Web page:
They and we need to know, because they and we need to be prepared.  Part of the heartache that comes with these kinds of events is around the surprise.  I had no idea that fateful day when I was getting ready for safety patrol (which is what the cool kids did in those days) that I would get that shocking news that would change my life for the next few weeks.  Knowing that it’s coming helps with the shock a little.

And so Jesus tells them.  Wars, insurrections, earthquakes, famines, plagues, bad stuff, bad stuff, bad stuff.  Those will be the signs that the temple will be destroyed and our world effectively come to an end.

But the thing is, that stuff happens all the time.  Like literally all the time.  Tell me one point in history when there weren’t any wars in the world, or there weren’t any natural disasters, or some kind of political turmoil or some sort of sign that the end of the world was coming near.  Sure, maybe there were times somewhere along our very long history on this planet, but it is pretty safe to say that every generation since this was written down, people thought that the world was ending within their lifetime.  Is there an end coming?  Probably, with the way we’re going.  But I don’t think this is what Jesus is talking about.

Rather, he is talking about our figurative worlds collapsing.  The heartbreak that will come with a fallen temple.  The heartbreak of an ended school kid crush.  The heartbreak of those times when it just feels like our lives are over without any more meaning or purpose.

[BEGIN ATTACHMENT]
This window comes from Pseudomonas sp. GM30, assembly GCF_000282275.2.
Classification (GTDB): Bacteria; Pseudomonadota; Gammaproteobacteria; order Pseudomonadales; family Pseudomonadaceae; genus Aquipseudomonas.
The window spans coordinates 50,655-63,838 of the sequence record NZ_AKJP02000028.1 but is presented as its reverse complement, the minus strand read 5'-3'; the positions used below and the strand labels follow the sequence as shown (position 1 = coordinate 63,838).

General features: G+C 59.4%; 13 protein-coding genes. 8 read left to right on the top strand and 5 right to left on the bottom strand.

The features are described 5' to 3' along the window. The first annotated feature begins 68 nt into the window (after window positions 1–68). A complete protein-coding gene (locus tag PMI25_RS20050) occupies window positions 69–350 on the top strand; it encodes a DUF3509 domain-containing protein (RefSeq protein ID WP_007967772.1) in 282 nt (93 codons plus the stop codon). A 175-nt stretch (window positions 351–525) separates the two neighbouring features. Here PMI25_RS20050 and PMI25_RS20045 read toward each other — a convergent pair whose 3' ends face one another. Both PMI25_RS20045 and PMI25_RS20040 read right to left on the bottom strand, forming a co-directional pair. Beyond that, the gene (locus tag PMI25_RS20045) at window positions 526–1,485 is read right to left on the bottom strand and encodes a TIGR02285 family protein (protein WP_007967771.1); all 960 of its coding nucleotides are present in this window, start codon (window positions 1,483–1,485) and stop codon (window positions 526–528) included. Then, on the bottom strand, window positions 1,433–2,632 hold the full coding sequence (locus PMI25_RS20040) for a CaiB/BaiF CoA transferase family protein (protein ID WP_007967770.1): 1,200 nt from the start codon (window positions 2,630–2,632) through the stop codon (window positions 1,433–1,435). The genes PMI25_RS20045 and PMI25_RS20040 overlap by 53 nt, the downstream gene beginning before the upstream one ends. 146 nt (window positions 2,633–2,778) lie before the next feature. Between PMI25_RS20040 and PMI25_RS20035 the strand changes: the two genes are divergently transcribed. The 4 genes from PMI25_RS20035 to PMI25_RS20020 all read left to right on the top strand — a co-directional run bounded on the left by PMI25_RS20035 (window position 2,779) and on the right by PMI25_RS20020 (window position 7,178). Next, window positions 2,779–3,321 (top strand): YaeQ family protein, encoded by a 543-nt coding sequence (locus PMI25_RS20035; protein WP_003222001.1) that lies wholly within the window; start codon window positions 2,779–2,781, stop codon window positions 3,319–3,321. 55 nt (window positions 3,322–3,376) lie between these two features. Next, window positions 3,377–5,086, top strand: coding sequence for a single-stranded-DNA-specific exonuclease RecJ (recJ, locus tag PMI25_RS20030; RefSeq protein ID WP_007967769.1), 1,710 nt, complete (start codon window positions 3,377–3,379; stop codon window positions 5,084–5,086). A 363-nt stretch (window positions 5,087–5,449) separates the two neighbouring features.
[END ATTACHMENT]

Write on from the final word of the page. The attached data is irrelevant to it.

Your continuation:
I hate it when that happens.

And it will happen.  It has happened in the past, it will happen again, it might be happening for some of you right now.  And through it all, Jesus says that you aren’t alone.  You are empowered by your community, strengthened by the Spirit of peace and joy, loved by the God who created you.  I know, sometimes this isn’t any sort of comfort especially when you are going through it right exactly now, but that doesn’t make it any less true.

Our hope lies in the fact that the heartache will end.  It might not end with us on top, but it will end with us living in joy.  It might not end with a rebuilding of what was lost, but there will be healing.  It might not end with reconciliation, but there will be peace.  Peace in knowing that we are loved, cherished, and saved.

It’s been like 30 years since I lost what I thought was the love of my life, but I did move on.  I did heal.  I did love again.  Whatever it is that we go through, we can remember that the pain and hurt is not what defines us, but rather that we are able and given the capacity to heal, to be loved, and to find peace.

And as for the temple, yes it did fall.  But as much as the Jewish folk thought it did, the temple doesn’t define them.  As much as they want to believe it to be, the temple didn’t house God.  And as much as they felt as it did, the temple wasn’t their world. God continues to be God, defining us as God’s children, holding us with the loving arms that created the universe, and saving and redeeming us with the peace that surpasses all understanding.   Our worlds might feel like they’ve come to an end, but God never will.

As we approach the end of this church year, may we look forward with hope, knowing that whatever hardship life might throw at us, the innocence of a baby born is coming, and we shall be restored.  Thanks be to God.  Amen.